As seen in House Beautiful. Click here to buy.
When we created Beekman 1802, our goal was to breathe life into the historic 19th century farm and into the mercantile business that the honest William Beekman founded over 2 centuries ago and at the same time provide opportunities for our neighbors in the surrounding village to thrive as well.
From the beginning, we’ve been devoted to the artisanal, the hand-made, and to the belief that each season gives us cause for celebration and we are pleased to announce the b. 1802 Rural Artist Collective.
Over the next year, we’ll be working with local craftsmen skilled in traditional methodologies to develop new and beautiful items for your home, hearth, and pantry. Bringing a little piece of Beekman 1802 into your home supports the preservation of these true American masters.
It has been a tradition in many countries for wealthy godparents to give a silver spoon to their godchildren at christening ceremonies.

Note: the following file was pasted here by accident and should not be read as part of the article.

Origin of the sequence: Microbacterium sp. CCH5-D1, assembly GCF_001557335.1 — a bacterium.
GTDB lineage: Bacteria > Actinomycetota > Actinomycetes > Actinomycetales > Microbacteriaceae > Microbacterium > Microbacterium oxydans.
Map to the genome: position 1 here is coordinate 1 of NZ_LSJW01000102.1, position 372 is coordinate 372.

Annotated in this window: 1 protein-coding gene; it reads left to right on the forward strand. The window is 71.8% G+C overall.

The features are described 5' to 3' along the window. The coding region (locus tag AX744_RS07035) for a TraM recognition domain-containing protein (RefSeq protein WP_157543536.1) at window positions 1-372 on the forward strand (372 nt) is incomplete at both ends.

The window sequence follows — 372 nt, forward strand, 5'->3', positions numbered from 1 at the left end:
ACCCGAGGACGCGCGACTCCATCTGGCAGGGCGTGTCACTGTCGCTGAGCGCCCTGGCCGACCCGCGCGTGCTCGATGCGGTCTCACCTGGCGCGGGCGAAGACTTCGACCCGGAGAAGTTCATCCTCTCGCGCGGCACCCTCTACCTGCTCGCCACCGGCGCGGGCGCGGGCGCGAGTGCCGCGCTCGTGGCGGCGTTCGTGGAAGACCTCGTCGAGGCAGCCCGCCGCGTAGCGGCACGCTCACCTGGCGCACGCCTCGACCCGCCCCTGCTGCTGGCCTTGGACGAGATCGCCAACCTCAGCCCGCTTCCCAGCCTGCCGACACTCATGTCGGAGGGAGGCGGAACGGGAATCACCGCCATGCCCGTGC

Regardless the origin of the phrase, you, too, can have a “silver” spoon in your mouth.
Our exceptional b. 1802 Fruit Spoon is fashioned from Britannia, a metal alloy common in the 18th century. The alloy becomes molten over hot coals and is then hand-poured into an authentic 18th century spoon mold.
“The trifid spoon with it’s broad handle face and it’s tripartite top and its oval bowl with level edges and it’s long rattail on it’s underside, inaugurates the modern phase of spoon design. It arrived in England in developed form from France around 1660.
The portraiture on the handle of the spoon is of Queen Anne, homely as she was, and this would date the mold from 1665 – 1714 : the decorations seem to confirm this, having gone out of style soon thereafter.
The b.1802 mark on the stem of each spoon was designed to imitate owner’s stamps of the period, very common on pewter of the time.
See how metal artist Michael McCarthy crafts each spoon exclusively for Beekman 1802.